“Bite-Size Bits of Local, National, and Global History”
“Bite-Size Bits of Local, National, and Global History”
Denver in Denver County, Colorado — The American Mountains (Southwest)

St. Elmo Hotel



— Lower Downtown Walking Tour —

St. Elmo Hotel Marker image. Click for full size.
Photographed By Mark Hilton, July 28, 2016
1. St. Elmo Hotel Marker
Inscription.  The St. Elmo Hotel, constructed in 1896, joined a pantheon of grand and small hotels clustered in lower downtown to serve railroad travelers. In 1870, the first Denver Pacific locomotive pulled into Denver, and prosperity followed close on its wheels. During the Silver Boom of the 1880's, Denver became the hub city for the wild growth and spectacular mining strikes in Leadville, Aspen, Georgetown, the San Juan Mountains and Cripple Creek. The paydirt flowed into Denver, financing a gilding of the Queen City of the Plains replete with Victorian opulence and civic improvements. Hotels, particularly those located near the bustling rail yards, provided a haven of rest for weary travelers, railroad workers and the local populace looking for luxury dining and civilized entertainment. The Windsor at 18th & Larimer Streets opened in 1880, billing itself as the 'finest hotel in the west.' The Albany took up the challenge for the title in 1885, then the Metropole opened in 1891. The long-lost splendor of the Inter-Ocean Hotel, Planters' House, Alvord House, the American Hotel, the Wentworth Hotel and the Gumry Hotel at 1725 Lawrence, destroyed by a boiler
Former St. Elmo Hotel image. Click for full size.
Photographed By Mark Hilton, July 28, 2016
2. Former St. Elmo Hotel
Now home to restaurants.
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explosion fire in 1895, overshadowed the modest charms of the St. Elmo. With a location just two blocks from Union Station and advertised as a small, 'less expensive' hotel, the St. Elmo catered to railway passengers and workers. Its first proprietor listed in the city directory was Mrs. T. Haffbe. Typical of the construction of western towns, the St. Elmo Hotel began as a frame building, subsequently replaced by brick and stone to resist the ever-present threat of fire.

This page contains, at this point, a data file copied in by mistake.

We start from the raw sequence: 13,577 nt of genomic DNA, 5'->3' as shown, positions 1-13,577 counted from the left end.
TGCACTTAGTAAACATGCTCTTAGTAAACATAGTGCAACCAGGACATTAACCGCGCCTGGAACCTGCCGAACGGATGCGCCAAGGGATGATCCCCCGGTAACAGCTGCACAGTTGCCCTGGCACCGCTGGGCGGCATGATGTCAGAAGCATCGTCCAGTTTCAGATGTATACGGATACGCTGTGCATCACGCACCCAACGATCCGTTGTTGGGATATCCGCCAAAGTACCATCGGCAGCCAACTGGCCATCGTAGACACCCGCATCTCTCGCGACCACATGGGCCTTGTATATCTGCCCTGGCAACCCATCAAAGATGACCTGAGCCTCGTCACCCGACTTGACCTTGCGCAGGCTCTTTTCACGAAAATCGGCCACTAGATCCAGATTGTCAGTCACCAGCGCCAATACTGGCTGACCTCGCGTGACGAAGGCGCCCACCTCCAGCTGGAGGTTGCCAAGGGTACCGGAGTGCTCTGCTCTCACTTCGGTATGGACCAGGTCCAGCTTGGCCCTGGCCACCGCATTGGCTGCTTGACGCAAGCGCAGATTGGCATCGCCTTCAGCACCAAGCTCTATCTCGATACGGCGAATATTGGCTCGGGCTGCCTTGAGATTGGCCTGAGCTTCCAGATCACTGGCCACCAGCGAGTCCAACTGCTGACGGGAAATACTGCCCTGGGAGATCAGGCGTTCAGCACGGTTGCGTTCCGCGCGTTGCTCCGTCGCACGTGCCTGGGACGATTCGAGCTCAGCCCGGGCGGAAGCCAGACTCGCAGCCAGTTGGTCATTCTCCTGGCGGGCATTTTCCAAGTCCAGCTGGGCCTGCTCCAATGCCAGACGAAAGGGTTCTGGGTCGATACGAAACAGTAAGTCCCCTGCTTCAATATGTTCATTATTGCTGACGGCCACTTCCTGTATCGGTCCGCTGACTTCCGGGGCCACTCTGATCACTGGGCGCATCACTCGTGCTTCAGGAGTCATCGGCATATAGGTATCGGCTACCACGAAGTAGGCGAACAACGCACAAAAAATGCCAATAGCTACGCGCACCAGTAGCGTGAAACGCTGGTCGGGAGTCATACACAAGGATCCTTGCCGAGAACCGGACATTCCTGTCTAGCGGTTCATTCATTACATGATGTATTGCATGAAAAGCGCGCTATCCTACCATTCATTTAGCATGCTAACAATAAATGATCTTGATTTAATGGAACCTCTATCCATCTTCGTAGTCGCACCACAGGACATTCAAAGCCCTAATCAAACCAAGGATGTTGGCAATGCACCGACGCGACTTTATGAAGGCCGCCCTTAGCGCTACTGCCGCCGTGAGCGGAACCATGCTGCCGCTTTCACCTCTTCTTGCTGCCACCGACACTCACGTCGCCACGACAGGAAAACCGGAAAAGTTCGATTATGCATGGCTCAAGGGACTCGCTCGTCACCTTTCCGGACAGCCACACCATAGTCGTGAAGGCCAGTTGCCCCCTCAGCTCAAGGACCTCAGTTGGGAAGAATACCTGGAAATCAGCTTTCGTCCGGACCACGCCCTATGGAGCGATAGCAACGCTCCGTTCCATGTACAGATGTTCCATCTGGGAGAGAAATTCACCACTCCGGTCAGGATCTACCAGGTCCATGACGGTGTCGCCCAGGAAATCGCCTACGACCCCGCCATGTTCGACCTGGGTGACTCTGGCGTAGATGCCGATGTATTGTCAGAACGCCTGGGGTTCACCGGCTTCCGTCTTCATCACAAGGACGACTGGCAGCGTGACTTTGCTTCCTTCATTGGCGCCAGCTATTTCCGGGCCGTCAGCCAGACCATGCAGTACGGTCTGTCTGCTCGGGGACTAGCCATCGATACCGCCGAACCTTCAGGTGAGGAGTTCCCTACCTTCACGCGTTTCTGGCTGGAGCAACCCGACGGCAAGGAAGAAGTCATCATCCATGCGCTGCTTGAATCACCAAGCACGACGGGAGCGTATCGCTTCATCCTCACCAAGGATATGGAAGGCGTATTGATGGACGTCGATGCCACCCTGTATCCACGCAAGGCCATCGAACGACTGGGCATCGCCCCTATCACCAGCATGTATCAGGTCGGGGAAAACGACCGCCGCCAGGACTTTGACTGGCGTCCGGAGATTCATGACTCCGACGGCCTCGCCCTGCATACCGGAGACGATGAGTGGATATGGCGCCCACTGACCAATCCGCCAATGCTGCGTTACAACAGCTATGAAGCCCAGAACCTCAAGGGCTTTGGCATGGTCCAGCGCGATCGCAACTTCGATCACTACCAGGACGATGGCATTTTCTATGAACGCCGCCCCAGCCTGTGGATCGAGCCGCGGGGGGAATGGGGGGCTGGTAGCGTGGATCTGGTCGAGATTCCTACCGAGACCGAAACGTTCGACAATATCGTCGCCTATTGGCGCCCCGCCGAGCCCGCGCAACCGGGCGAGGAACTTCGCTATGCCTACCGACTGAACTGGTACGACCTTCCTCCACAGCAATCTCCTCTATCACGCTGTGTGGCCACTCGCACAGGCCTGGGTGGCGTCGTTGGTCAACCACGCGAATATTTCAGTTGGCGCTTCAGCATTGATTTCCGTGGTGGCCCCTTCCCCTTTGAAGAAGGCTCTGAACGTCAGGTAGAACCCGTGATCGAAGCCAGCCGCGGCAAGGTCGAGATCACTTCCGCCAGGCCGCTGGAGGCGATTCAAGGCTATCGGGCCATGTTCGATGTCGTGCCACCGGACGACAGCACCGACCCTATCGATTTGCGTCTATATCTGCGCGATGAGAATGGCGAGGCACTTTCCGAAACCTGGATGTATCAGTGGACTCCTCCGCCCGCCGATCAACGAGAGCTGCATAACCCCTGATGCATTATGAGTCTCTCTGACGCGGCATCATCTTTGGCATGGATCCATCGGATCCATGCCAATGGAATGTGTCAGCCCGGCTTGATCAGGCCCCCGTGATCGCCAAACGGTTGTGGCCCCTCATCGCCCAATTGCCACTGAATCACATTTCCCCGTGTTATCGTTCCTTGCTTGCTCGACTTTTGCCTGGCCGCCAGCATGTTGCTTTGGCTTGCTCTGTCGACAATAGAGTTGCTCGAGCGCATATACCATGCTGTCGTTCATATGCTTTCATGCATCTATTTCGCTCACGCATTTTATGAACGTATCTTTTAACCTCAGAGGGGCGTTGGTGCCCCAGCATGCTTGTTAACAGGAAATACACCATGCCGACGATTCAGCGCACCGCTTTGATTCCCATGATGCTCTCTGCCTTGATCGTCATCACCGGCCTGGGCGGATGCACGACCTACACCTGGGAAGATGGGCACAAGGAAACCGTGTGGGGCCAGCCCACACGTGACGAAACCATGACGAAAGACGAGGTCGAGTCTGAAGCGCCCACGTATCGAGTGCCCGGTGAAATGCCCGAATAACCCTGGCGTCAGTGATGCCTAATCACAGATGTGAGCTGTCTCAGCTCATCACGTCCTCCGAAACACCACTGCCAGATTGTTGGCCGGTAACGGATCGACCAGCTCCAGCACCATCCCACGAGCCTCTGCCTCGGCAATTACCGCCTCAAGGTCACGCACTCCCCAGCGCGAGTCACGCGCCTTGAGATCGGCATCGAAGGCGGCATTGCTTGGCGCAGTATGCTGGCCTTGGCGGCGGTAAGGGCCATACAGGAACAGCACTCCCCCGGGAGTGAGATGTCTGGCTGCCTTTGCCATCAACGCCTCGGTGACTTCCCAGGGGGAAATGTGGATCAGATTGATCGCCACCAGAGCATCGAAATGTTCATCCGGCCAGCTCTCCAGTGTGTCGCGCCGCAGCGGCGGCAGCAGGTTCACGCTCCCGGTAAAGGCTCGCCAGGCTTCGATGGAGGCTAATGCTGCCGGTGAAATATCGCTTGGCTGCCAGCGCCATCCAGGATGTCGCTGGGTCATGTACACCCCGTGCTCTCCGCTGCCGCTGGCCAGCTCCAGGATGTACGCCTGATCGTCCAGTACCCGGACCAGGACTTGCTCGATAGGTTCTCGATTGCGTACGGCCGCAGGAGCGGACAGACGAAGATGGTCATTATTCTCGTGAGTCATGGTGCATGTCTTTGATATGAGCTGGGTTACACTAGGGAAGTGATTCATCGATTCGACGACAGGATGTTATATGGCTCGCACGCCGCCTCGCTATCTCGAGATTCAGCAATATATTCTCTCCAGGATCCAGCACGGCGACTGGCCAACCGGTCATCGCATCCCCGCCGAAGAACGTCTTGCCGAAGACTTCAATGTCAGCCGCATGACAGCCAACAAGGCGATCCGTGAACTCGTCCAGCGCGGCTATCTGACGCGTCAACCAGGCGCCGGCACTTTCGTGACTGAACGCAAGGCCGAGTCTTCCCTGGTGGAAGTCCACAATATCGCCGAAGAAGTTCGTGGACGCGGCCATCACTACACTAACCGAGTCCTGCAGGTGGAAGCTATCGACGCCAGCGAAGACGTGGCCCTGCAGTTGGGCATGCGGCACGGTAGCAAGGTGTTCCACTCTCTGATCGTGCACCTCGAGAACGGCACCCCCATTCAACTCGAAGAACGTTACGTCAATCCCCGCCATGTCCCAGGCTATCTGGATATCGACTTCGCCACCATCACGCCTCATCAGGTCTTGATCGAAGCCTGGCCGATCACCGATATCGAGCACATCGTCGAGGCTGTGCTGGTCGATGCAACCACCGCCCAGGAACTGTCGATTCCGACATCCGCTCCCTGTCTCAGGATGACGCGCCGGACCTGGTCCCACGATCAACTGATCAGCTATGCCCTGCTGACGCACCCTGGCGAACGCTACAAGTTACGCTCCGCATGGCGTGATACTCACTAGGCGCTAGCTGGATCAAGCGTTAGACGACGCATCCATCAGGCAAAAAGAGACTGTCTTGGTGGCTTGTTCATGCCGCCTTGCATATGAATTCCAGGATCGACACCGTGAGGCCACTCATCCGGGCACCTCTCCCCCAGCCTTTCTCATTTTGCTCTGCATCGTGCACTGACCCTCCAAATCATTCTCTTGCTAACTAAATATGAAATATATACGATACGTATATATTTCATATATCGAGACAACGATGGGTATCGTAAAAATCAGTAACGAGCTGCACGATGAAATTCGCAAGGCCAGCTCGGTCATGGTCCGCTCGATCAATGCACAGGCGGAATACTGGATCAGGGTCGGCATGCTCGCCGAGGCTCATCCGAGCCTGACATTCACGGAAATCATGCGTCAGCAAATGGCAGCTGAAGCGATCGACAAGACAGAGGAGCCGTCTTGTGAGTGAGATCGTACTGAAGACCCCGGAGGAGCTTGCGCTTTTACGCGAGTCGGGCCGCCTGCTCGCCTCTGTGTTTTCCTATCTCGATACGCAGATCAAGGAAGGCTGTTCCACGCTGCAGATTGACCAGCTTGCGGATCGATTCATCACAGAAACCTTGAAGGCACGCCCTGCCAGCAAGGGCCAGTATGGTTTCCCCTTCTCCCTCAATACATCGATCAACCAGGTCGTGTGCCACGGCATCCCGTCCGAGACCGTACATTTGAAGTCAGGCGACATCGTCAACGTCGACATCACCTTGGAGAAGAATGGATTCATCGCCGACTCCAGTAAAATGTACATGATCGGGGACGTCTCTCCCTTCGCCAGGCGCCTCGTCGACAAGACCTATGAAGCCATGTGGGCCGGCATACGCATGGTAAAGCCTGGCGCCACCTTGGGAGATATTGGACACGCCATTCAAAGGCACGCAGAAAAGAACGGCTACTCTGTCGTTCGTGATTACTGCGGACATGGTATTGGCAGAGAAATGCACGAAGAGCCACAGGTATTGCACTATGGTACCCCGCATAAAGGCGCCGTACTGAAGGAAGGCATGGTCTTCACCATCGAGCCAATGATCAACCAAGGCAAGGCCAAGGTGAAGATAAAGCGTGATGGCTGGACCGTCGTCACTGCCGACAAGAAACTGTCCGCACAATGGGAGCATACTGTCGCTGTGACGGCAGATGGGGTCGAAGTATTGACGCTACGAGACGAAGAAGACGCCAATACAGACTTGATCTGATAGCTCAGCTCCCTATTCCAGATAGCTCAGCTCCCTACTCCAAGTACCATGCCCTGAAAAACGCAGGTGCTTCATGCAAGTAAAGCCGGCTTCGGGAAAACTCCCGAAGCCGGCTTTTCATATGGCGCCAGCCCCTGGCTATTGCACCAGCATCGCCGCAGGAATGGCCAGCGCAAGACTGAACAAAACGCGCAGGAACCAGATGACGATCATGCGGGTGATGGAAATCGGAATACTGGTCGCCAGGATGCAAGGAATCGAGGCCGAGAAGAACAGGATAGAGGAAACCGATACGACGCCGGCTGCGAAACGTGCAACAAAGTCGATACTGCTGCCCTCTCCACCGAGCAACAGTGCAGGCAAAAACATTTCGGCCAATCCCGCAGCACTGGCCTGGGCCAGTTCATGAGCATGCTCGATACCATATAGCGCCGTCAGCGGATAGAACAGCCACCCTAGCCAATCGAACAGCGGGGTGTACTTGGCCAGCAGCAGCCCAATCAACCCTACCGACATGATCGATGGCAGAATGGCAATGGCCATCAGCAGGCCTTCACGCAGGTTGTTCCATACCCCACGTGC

Erected by the Lower Downtown Historic District.
Topics. This historical marker is listed in these topic lists: Notable BuildingsRailroads & Streetcars. A significant historical year for this entry is 1896.
Location. 39° 45.079′ N, 104° 59.854′ W. Marker is in Denver, Colorado, in Denver County. Marker is at the intersection of 17th Street and Blake Street, on the left when traveling south on 17th Street. Touch for map. Marker is at or near this postal address: 1433 17th Street, Denver CO 80202, United States of America. Touch for directions.
Other nearby markers. At least 8 other markers are within walking distance of this marker. The City Beautiful (about 400 feet away, measured in a direct line); General Electric Building (about 500 feet away); Rocky Mountain Fashion (about 500 feet away); Oxford Hotel and Annex (about 600 feet away); Yo Soy Joaquin (about 600 feet away); Let the Buyer Beware
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(about 600 feet away); Mint Robbery February 1864 (about 600 feet away); Sugar Building (about 700 feet away). Touch for a list and map of all markers in Denver.
Credits. This page was last revised on September 2, 2016. It was originally submitted on September 2, 2016, by Mark Hilton of Montgomery, Alabama. This page has been viewed 587 times since then and 79 times this year. Photos:   1, 2. submitted on September 2, 2016, by Mark Hilton of Montgomery, Alabama.
Editor’s want-list for this marker. Additional photos of whole building. • Can you help?

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Oct. 5, 2022